In Friday Fun

For Friday Fun, I’m going to share the ultimate Father’s Day gift. Everywhere you look you can see suggestions for the gift that will make dead old dad happy. Here’s my take on it.

I’ve been a Father’s Day gift recipient for 43 years; and I was a Father’s Day gift giver for 59 (admittedly, mom picked several of those for me). I’m going to tell you the ONE gift that every dad would love to receive. It won’t cost you a dime, but you might have to spend some time making it.

Write Dad a Letter.
Write a letter to dad. Don’t send a text; don’t send a card with a couple of lines in it. Don’t write this letter on your computer and email it, even as an attachment. Don’t even print it and send it. Write it with a pen on a real piece of paper. It might be hard. You might have to start over. You’ll have to give some thought about what you want to say and where you want to say it because you can’t cut and paste or delete and start a sentence over without starting the whole thing over. But you have over a week, so get started.

Write About Memories.
Dads might seem like they know everything. At certain ages, we’re all convinced our parents are clueless, but eventually we come to realize they knew what they were talking about. Even though dad might seem like he always had it together, I can tell you he didn’t. Most dads go through life hoping and praying they’re doing the right things for their kids, but they’re not sure. They like to know that they did at least a few things right. So, write about what good memories you have from your childhood or your adult association with dad. It doesn’t have to be the trip to Disneyland or the new boat. If you have a memory about something minor that is still significant to you, let dad know. Tell him you actually found some of his dad jokes funny, but you couldn’t laugh because it wasn’t cool. If there was a time when you were especially proud of your father, tell him. Tell him that now you have kids of your own, you can appreciate the concern he expressed about where you were going and who you were with and what time you’d be home.

Tell Stories About Yourself.
One thing dads love to hear is what their kids did, especially if those stories show that the values that dad tried to instill took root. One time our daughter, who played competitive soccer, told us about a trip with the team. Several of the girls were using vulgar language, something that we tried hard to prevent. After several minutes of listening to this, our daughter spoke up and said it offended her to hear that and politely asked the team to watch their language. They respected her request and thereafter if anyone started to swear, someone would say, “hey, watch your mouth.” We were so proud of her for living the values we’d tried to teach, and hearing that story was such a joy. It’s been over 15 years since she related that story to us, and it’s a gift that keeps on giving.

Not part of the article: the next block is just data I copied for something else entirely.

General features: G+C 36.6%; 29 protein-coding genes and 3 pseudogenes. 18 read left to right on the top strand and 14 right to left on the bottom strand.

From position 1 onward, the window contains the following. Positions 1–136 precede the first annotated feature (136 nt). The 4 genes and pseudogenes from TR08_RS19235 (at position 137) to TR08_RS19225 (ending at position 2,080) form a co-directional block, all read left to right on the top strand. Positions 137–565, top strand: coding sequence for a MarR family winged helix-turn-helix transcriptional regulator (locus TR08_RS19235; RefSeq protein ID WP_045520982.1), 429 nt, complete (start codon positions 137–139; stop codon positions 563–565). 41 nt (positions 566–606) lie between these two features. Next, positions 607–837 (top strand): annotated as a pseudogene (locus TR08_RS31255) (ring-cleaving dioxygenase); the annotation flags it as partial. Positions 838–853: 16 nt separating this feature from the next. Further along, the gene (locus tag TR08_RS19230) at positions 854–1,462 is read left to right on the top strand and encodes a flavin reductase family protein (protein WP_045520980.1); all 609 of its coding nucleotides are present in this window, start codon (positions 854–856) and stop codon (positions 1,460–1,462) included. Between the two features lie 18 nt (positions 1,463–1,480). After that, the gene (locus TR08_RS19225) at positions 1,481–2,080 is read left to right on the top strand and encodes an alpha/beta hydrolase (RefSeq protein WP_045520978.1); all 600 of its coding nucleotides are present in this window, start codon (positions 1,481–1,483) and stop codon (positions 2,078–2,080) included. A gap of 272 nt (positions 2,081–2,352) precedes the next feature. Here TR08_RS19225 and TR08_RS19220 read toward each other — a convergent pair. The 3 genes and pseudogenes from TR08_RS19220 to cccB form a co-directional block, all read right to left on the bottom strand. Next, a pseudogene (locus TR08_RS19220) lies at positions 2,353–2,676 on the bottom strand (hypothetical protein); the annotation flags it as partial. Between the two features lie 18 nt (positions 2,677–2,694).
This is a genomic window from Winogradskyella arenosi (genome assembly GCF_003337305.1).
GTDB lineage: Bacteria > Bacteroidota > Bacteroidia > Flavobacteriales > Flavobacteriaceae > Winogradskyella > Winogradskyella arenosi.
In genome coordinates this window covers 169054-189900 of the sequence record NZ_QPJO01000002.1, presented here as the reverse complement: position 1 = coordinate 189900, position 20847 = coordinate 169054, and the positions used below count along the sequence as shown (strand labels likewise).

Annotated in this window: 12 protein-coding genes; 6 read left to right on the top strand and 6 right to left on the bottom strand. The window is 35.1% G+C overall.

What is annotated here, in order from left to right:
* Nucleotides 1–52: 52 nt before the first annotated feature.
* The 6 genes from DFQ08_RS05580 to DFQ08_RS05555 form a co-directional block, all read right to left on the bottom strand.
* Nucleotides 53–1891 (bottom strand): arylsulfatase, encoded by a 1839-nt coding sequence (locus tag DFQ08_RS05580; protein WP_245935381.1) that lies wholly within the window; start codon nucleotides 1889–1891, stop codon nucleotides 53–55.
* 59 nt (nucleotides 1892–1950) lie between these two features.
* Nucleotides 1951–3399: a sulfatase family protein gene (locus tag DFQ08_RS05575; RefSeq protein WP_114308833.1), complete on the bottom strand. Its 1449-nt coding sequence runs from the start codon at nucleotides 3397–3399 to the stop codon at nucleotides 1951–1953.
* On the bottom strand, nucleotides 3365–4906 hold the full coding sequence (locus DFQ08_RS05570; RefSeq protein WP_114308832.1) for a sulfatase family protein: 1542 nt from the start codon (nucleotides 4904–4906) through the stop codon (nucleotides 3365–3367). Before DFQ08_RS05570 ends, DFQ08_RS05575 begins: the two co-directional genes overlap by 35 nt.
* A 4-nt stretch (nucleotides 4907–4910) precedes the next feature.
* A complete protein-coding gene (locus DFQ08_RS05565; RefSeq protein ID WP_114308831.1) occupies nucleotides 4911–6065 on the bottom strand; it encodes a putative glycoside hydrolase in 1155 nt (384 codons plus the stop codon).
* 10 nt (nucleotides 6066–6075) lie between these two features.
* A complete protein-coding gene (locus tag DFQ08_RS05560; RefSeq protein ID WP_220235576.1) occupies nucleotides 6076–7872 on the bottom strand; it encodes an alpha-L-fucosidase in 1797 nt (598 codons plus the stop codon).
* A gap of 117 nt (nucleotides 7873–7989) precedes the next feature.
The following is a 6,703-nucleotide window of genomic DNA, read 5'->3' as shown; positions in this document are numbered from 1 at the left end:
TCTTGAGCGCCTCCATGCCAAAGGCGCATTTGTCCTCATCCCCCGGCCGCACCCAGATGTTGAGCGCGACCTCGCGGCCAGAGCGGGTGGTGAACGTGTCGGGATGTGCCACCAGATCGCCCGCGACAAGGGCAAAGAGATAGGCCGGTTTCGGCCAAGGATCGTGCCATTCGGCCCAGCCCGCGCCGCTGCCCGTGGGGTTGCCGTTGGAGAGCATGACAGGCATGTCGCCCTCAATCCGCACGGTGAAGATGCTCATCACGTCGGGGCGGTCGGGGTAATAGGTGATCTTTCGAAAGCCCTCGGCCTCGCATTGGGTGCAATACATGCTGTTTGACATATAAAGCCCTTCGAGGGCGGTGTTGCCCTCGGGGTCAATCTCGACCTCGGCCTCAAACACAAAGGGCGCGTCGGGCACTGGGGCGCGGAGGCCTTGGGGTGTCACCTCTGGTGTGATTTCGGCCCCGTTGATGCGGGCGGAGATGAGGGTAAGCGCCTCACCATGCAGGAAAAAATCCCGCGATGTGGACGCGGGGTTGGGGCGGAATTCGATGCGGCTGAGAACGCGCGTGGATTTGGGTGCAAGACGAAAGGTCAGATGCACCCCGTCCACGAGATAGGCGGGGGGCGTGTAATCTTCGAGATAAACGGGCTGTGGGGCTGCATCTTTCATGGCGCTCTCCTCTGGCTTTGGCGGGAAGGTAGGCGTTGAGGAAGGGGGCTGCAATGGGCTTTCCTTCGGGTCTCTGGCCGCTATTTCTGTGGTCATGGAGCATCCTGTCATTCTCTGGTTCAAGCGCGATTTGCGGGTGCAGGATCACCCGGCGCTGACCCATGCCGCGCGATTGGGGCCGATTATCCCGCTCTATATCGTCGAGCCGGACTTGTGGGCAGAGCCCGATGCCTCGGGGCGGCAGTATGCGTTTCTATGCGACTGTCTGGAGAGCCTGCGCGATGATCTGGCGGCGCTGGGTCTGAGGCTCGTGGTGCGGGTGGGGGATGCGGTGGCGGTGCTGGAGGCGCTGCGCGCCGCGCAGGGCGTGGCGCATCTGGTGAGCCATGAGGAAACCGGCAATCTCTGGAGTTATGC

Tell Dad You Love Him.
This can be hard for guys. Guys aren’t supposed to show emotion to other guys. It was especially hard for me. My parents’ generation wasn’t big on showing emotions. I knew my dad loved me, but I don’t recall hearing him say it, and I don’t recall saying it to him. Now that dad’s gone, I can’t tell him. It’s too late for me; don’t make it too late for you.

Keep a Copy of Your Memories.
This is a bonus tip. As you think about the memories you have of your own childhood and your dad, write them down for your own kids. In his later years, my dad became quite a writer. He wrote about his views of God; politics; the state of society. And he wrote memories of his own childhood. He wrote about growing up on a sheep ranch, of the smells of alfalfa and hay and how he could still smell them in his mind. Of spending time in a sheep camp, watching the sheep in their summer pasture. Write your memories down and keep them for your own children to read one day. Your children won’t know your father except as an elderly grandpa. They won’t know him as a younger man, as the father you remember. If you keep those memories of dad, it will be a bridge between generations. Give your father the gift of keeping his memory alive for his grandchildren.

Happy Father’s Day!

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